Patents granted in the UK:
GB2473921 (claiming priority from FI20090354):
Compensation of Rising Frequency Response in Passive Current-Driven Loudspeakers
The sound quality of electro-dynamic loudspeakers can be very much improved by feeding the speaker drivers with a current signal instead of the conventional voltage signal. Current-mode is achieved, when the source impedance seen by the driver is high compared to the driver's own impedance. The problem is that, under current-drive, the rising frequency response of a typical cone-type speaker cannot be equalized simply by adding an RC-network in parallel with the driver because then the high source impedance is lost. In the presented solution is used a dual voice coil speaker driver together with a current dividing network that disables one of the voice coils at high frequencies, thus producing the required response correction while still preserving relatively high source impedance.
GB2473950 (claiming priority from FI20090353):
Protection Circuit for Current-Driven Loudspeakers
By driving an electro-dynamic loudspeaker with a current signal instead of the conventional voltage signal, one can achieve, in addition to superior sound quality, also better-performing protection against driver overloading. The power protection of a current-driven speaker can be accomplished dynamically and without breaking the operation by connecting, through a rectification bridge 2a-d, a power transistor 5 in parallel with the driver to be protected 1; the control voltage of said power transistor 5 being indicative of the voice coil warming in said driver 1. The voltage to be monitored may yet be filtered before rectification, so that the voltage would better represent the voltage dropped in the voice coil resistance.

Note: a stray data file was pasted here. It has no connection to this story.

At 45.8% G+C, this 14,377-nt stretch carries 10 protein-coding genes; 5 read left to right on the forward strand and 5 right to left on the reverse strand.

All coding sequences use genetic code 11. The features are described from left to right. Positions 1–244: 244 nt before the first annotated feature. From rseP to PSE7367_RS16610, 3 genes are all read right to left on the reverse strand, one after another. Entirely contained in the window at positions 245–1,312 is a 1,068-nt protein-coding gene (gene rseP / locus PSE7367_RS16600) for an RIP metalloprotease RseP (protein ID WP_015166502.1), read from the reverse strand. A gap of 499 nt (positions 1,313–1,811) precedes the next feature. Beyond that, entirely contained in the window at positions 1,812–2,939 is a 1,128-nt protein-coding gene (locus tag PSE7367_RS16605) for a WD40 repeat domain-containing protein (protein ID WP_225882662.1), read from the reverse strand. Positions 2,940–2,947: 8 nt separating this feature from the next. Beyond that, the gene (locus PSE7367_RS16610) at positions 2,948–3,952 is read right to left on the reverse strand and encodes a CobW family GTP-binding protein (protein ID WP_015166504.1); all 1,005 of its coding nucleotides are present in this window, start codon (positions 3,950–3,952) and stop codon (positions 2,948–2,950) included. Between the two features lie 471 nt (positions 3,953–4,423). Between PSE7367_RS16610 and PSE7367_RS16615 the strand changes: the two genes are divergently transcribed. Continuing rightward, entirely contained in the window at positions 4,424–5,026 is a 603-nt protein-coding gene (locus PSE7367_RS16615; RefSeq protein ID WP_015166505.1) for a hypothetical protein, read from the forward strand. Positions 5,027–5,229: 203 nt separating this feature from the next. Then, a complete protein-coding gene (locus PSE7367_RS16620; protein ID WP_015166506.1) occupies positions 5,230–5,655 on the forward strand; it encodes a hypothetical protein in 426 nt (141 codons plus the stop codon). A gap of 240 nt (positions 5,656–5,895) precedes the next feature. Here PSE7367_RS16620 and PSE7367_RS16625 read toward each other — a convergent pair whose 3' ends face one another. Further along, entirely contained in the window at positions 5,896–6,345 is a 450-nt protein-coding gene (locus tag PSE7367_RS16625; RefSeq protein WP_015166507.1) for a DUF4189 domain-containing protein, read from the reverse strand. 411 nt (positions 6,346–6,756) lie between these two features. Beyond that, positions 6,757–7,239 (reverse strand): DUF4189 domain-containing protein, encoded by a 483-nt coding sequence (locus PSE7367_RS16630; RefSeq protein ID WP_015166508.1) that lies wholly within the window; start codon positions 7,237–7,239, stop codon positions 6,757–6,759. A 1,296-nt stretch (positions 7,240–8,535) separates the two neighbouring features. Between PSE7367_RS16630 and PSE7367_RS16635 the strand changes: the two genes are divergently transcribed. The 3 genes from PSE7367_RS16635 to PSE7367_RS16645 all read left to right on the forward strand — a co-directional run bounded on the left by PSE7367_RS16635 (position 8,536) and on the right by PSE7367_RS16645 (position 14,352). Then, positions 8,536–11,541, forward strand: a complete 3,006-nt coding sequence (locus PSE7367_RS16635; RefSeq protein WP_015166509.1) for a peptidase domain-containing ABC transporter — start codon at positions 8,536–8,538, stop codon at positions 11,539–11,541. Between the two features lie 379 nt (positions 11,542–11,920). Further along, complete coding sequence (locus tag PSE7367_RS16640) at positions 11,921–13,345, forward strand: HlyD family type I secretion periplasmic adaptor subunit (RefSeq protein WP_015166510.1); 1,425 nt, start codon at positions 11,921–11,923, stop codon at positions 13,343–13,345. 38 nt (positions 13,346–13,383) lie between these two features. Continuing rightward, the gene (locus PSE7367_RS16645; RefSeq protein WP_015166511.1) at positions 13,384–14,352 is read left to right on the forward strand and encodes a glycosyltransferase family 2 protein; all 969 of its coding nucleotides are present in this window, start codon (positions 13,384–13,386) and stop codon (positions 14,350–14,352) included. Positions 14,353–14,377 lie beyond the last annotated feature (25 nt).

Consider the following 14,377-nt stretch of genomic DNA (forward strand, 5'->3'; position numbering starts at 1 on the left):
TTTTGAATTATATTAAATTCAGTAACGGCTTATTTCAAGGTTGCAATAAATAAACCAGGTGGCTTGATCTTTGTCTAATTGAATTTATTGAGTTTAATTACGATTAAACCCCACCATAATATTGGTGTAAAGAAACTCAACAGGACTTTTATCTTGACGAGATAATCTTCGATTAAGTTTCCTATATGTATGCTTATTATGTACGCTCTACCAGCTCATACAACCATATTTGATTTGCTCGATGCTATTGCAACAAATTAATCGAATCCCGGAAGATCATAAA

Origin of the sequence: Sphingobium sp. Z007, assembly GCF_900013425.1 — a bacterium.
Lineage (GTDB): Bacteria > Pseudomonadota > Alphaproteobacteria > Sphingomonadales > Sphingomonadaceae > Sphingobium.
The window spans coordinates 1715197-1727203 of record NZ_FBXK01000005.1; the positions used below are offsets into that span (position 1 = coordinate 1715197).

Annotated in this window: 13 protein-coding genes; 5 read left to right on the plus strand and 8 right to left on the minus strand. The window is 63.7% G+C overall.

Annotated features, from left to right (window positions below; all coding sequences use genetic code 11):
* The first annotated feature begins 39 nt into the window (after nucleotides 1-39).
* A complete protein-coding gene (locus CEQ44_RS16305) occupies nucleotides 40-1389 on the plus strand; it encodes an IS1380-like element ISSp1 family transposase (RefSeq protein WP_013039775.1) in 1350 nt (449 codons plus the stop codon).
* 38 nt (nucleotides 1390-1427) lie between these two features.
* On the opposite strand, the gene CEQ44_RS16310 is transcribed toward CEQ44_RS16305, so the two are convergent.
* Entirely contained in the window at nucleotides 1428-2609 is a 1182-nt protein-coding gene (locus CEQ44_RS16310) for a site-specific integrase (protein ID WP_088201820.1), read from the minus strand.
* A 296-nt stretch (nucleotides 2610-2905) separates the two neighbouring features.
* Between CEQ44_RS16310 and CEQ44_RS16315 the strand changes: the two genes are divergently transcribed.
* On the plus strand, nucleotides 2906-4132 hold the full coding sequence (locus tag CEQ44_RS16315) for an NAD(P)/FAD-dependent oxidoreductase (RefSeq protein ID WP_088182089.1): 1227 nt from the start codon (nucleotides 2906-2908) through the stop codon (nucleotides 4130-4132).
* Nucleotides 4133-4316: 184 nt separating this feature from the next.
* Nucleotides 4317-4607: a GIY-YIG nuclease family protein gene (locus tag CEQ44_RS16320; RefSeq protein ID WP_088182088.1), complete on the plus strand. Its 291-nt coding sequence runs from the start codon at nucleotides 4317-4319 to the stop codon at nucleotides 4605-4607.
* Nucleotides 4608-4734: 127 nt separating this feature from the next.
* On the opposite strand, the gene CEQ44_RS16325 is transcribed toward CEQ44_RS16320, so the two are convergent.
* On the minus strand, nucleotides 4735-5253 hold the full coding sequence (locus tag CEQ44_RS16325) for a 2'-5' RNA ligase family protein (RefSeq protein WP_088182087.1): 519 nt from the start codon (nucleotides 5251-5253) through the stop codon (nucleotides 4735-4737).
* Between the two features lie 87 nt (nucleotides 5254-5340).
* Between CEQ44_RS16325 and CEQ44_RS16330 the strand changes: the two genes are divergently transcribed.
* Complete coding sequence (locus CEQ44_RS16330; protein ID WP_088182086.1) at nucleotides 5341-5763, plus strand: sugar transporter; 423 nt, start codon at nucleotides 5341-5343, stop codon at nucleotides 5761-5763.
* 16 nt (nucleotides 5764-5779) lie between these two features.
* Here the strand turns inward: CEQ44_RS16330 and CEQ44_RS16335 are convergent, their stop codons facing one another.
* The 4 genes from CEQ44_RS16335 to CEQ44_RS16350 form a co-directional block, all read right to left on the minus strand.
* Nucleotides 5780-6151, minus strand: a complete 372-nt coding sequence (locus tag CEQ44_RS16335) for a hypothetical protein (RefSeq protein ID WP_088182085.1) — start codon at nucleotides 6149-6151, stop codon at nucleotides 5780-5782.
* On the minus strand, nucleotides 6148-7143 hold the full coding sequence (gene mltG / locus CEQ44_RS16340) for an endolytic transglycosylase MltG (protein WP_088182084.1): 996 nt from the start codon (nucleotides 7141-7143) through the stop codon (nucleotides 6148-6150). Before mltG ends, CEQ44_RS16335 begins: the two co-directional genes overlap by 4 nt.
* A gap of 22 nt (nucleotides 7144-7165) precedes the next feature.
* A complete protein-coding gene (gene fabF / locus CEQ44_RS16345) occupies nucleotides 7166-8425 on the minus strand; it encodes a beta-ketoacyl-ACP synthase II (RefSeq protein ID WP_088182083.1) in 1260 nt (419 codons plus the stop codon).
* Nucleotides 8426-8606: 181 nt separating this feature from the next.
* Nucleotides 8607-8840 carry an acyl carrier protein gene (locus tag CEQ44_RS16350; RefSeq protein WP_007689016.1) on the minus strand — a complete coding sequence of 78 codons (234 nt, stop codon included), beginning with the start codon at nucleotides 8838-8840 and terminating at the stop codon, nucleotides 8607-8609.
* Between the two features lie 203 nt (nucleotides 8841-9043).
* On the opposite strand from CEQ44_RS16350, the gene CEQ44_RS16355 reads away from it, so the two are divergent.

Finnish utility model:
Translation of the first paragraphs:
The invention relates to electrodynamic loudspeakers that are used in sound reproduction equipment to convert electrical audio signals to acoustic sound signals. The subject of the invention is a passive, i.e. no amplifiers inholding, loudspeaker unit that incorporates particular series resistors by which the current flowing through the speaker drivers can be made to follow the applied audio signal much more accurately than in conventional loudspeakers, where the current flowing through the drivers experiences distortion due to the uncontrolled electromotive forces induced in the driver. The loudspeaker unit according to the invention suits for use with conventional, off-the-shelf, voltage-output audio amplifiers, so that a special transconductance amplifier is not needed to control the speaker current. The loss in sensitivity and efficiency caused by the series resistors can be partially compensated by using two or more parallelly operating drivers.
With the loudspeaker unit according to the invention is achieved lower distortion and hence better sound quality compared with known technique. Specific to the invention is that the impedance seen by the speaker drivers is made high by means of series resistors in the manner presented in claim 1.
The idea enables a good, commercially feasible compromise between sound quality improvement and sound pressure available.
If the series resistor (3a, 3b, 4) of a driver is e.g. 5-fold relative to the driver's nominal impedance, the distortions arising from the EMF-induced currents are in principle reduced to 1/6, that is, 15-16 dB relative to voltage operation. The sound level available from a single driver also becomes decreased by 15-16 dB compared with direct feeding. However, by using two parallelly operating drivers, like in the figures, the on-axis level can be increased by 6 dB, so that the net attenuation remains below 10 dB. Further, by using 4 Ω drivers instead of the more common 8 Ω types, the net attenuation can still be reduced by about 3 dB, as the voltage sensitivity of 4 Ω drivers is usually that much higher.